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Government’s independent reviewer did not know of coroner’s report blaming suicide on the WCA

10 November 2015

Ministers appear to have failed to hand a 2010 coroner’s report about the work capability assessment (WCA) that warned it put at risk the lives of people with mental health conditions – to the expert they commissioned to independently review the test

 An investigation by Disability News Service (DNS) (highlighted by ITN News at 10 last night) suggests that Work and Pensions Secretary Iain Duncan Smith and Employment Minister Chris Grayling neglected to pass on a legal letter written by a coroner in the wake of the suicide of a disabled man, Stephen Carre, in 2010.

The letter – written under Rule 43 of the Coroner’s Rules – said Stephen Carre’s death had been triggered by being found “fit for work”, and it called for a review of the policy not to seek further medical evidence from a GP or psychiatrist if a claimant has a mental health condition.

A coroner could only write a Rule 43 letter if they believed that the evidence they heard in an inquest “gives rise to a concern that circumstances creating a risk of other deaths will occur or will continue to exist in the future”.

Stephen Carre, who lived alone, had been found “fit for work” after an assessment by a doctor working for Atos Healthcare, with the final decision that he was not eligible for ESA  – again, with no effort made to consult his doctor, psychiatrist or community psychiatric nurse – made by a DWP Decision Maker.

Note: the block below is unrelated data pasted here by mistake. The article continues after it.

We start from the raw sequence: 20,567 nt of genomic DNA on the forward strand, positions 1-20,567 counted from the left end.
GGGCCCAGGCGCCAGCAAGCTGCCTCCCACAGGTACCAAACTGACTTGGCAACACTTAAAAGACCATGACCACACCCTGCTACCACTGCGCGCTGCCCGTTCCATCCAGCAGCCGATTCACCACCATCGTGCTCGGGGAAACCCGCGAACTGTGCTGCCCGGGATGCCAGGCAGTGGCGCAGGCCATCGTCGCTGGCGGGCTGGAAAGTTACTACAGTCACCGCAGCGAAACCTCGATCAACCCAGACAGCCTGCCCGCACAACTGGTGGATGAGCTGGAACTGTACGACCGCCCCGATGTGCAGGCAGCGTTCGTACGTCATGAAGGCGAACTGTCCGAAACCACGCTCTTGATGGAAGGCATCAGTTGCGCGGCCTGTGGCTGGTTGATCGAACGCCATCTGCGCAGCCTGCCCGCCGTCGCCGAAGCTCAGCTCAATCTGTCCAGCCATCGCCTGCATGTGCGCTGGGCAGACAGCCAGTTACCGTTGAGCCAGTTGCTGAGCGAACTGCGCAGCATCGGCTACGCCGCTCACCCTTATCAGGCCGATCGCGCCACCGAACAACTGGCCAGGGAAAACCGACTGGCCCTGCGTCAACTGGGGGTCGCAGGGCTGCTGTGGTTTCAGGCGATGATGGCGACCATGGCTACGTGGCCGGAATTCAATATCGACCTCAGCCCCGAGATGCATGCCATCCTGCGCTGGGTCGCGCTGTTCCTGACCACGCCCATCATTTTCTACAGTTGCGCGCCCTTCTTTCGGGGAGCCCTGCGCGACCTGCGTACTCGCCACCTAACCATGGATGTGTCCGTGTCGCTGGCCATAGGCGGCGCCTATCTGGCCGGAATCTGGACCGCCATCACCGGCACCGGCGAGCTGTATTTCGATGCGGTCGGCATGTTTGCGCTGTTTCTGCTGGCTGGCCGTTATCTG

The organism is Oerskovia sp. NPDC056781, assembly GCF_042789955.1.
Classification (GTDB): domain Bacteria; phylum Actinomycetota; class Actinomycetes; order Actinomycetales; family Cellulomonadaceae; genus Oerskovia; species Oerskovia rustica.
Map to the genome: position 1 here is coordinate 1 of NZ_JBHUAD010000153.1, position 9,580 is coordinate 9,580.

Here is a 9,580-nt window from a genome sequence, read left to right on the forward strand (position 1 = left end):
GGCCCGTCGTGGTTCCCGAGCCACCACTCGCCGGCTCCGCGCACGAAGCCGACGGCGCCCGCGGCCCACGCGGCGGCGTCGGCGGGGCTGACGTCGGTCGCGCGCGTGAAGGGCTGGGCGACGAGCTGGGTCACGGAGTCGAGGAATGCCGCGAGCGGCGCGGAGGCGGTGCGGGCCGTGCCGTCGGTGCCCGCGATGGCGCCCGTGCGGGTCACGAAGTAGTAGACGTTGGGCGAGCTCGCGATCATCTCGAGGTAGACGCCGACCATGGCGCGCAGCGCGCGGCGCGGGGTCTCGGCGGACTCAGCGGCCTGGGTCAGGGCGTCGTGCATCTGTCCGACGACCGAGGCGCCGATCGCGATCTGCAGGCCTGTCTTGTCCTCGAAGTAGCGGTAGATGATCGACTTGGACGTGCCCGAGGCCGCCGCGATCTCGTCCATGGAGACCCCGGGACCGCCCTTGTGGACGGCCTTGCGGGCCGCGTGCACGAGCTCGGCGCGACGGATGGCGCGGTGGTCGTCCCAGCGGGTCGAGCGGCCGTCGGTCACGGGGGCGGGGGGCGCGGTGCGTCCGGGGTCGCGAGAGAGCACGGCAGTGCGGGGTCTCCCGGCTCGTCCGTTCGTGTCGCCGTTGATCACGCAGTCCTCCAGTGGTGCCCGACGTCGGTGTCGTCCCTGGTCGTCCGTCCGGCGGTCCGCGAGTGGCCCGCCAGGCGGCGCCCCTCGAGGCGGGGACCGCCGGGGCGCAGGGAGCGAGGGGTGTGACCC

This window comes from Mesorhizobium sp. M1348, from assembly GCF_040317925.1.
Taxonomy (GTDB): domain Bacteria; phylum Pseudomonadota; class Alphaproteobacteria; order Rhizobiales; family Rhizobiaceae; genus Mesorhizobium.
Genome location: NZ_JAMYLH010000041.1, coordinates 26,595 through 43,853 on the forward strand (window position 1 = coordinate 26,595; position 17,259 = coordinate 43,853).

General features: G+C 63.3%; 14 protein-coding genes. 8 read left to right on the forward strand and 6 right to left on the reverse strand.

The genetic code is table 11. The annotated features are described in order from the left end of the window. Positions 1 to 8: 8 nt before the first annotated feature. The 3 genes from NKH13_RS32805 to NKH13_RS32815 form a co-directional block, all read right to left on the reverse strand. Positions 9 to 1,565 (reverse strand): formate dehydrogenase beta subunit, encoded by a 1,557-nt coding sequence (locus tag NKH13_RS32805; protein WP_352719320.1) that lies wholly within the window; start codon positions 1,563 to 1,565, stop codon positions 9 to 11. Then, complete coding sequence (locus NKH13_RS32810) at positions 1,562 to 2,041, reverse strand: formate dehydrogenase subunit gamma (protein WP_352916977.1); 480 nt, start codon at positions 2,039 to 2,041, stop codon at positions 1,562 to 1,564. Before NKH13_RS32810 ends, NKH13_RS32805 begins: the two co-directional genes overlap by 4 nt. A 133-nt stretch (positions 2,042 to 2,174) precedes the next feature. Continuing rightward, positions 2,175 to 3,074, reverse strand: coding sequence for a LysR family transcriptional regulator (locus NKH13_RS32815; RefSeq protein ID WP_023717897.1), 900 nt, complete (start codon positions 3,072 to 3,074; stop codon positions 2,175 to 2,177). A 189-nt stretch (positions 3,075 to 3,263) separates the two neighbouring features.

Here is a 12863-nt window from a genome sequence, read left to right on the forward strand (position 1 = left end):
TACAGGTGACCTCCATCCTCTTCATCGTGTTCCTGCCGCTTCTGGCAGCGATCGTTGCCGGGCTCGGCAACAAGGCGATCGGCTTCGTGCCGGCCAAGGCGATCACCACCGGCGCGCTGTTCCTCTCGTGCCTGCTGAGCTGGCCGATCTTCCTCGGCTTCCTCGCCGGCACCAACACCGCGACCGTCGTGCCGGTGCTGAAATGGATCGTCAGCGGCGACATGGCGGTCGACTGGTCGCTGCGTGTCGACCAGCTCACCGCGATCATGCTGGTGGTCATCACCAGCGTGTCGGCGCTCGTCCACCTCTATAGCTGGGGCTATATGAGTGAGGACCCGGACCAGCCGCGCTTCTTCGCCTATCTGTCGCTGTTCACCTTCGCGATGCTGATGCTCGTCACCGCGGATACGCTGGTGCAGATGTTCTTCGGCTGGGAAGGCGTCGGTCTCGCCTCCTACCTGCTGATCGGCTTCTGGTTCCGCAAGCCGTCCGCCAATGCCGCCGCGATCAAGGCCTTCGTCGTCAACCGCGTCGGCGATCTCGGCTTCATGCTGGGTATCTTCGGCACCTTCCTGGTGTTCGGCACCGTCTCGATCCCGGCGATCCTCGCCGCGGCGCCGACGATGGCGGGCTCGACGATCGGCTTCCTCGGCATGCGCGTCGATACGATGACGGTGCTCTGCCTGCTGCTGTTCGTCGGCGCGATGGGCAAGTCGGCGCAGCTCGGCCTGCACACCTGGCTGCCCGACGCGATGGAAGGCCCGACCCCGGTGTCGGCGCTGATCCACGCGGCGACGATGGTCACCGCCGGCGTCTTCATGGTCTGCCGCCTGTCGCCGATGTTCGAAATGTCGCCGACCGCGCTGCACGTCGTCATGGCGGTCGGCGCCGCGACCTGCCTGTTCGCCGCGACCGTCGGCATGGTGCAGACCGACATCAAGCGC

Although he began the next stage of the appeal process, he took his own life sometime in the next few days. His body was found on 18 January 2010.

Professor Malcolm Harrington, who was appointed by the DWP to review the “fairness and effectiveness” of the WCA for the government in June 2010 believes he was not shown the coroner’s report:

“I cannot recall the report. Nobody brought it to my attention that I can remember. If I had known about that coroner’s report, I would have said that this was something else we need to look at. I am a doctor, I know about coroner’s reports. Coroner’s reports are something that you don’t ignore.”

The need to secure further medical evidence was a consistent concern during the three reviews Professor Harrington carried out.

He made it clear in his third – a recommendation that has still not been implemented by the government, three years later – that decision-makers should “actively” consider seeking further medical evidence.

Professor Harrington says that If he had been shown the coroner’s letter, it would almost certainly have led to him making recommendations far earlier about the need to seek further medical evidence.

It is unclear if the DWP’s own minimum mental health safeguards were followed in Stephen Carre’s case.

The DWP’s Safeguards that need to be in place before a mental health service user is found fit for work and has their benefit award terminated state:

“Where the claimant has a known background of mental illness there are minimum requirements that Jobcentre Plus should be adopting to ensure that we are not found to be neglectful in our duty of care towards these claimants. The minimum requirements are:

  • Where the claimant has been attending a Psychiatric Unit, a liaison officer should be appointed to maintain good communications between Jobcentre Plus and the Patients Affairs Officer.
  • Where it is known that the claimant has a social worker designated to them we should liaise closely with Social Services Department.
  • All cases, where there is a known history of mental illness, should be referred to a manager before a decision is made to withdraw benefit. The definition of a manager is Band C or above. “

For more information on the DWP’s safeguarding guidance see the CPAG Welfare Rights Bulletin article Safeguarding guidance: a tool for practitioners

For further information see the DNS news stories

WCA death scandal: Ministers ‘failed to pass 2010 suicide report to Harrington’

WCA death scandal: ‘DWP and Atos killed my son’

Government hides information on death of Michael O’Sullivan

See also the ITN News at 10 item Government welfare advisor did not know about 2010 suicide 'triggered by work assessment'